The Blue Jays know what they have in their former first-round pick – a gritty right-hander who bull-rushed his way to the big leagues in a chaotic few years that has seen his fair share of successes and failures in the MLB. Tag on his additional years of contract control, which are worth their weight in gold in this day and age, and the Blue Jays won’t be (or at least should not be) selling cheaply on their former top prospect.
The trade value for Manoah would obviously be higher after his stellar 2022 season but there really isn’t a need to trade him at this time when the Jays can find offense elsewhere (namely the free-agent market). This isn’t similar to when the Jays traded Gabriel Moreno last winter, as the Jays had two other MLB-experienced catchers on the roster compared to the thinner starting depth currently within the farm system, but the potential of a trade not working in the club’s favour is in play if Manoah does indeed find his form from past seasons ago and the Jays run into issues with their starting rotation from either a performance or an injury standpoint this season.
The drawback to trading Manoah this winter compared to the trade deadline or next winter is his stock could drop further, a risk that his struggles from 2023 carry over into 2024 and the relationship between club and player deteriorates further. It would be somewhat similar to when the Blue Jays decided to not move Josh Donaldson in the 2017/2018 offseason and gambled for him to play well with the option to later trade him at the deadline, a move that backfired when Donaldson struggled to stay healthy and further dropped his trade stock by mid-summer (yielding only Julian Merryweather in return).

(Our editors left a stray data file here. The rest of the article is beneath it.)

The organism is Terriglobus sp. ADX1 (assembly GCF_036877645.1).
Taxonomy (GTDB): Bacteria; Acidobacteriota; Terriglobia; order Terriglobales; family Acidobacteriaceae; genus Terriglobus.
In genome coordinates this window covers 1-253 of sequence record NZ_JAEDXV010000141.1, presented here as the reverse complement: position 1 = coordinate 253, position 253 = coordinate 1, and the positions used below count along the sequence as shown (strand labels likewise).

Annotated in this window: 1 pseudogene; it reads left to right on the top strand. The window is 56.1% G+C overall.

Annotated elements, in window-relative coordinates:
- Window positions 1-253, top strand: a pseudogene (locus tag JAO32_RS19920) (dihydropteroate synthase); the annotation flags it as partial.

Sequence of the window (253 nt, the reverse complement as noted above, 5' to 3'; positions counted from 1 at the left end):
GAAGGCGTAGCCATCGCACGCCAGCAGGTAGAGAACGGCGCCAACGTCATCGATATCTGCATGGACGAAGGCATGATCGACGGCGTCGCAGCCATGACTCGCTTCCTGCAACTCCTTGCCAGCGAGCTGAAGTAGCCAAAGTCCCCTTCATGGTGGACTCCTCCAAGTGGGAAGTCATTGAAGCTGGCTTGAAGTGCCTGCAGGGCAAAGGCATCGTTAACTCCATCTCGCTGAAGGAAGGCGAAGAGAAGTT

Blue Jays and the Manoah conclusion

In reality, every player can realistically be traded if the right offer presents itself besides the exceptional few superstars around the league, so it is quite possible that Manoah could be moved this winter in the right deal. That being said, there are associated risks with moving a player like Manoah, especially since the Jays have seen both the highs and lows of what he is capable of and a deal could certainly bode in their favour or come back to bite them depending on which version of the right-hander shows up this upcoming spring.
At the end of the day, the Jays don’t necessarily need to trade Manoah and given their starting rotation (and looking into the future) and the controllable years, a deal doesn’t need to be forced by any means. The other side of the coin is, can the Jays leverage losing the right-hander, gamble on a different fifth starter, and the bat they acquire in exchange pushes them over the edge and finally gives the Jays their first playoff win since 2016?
That is the question left to be answered.

ARTICLE PRESENTED BY BETANO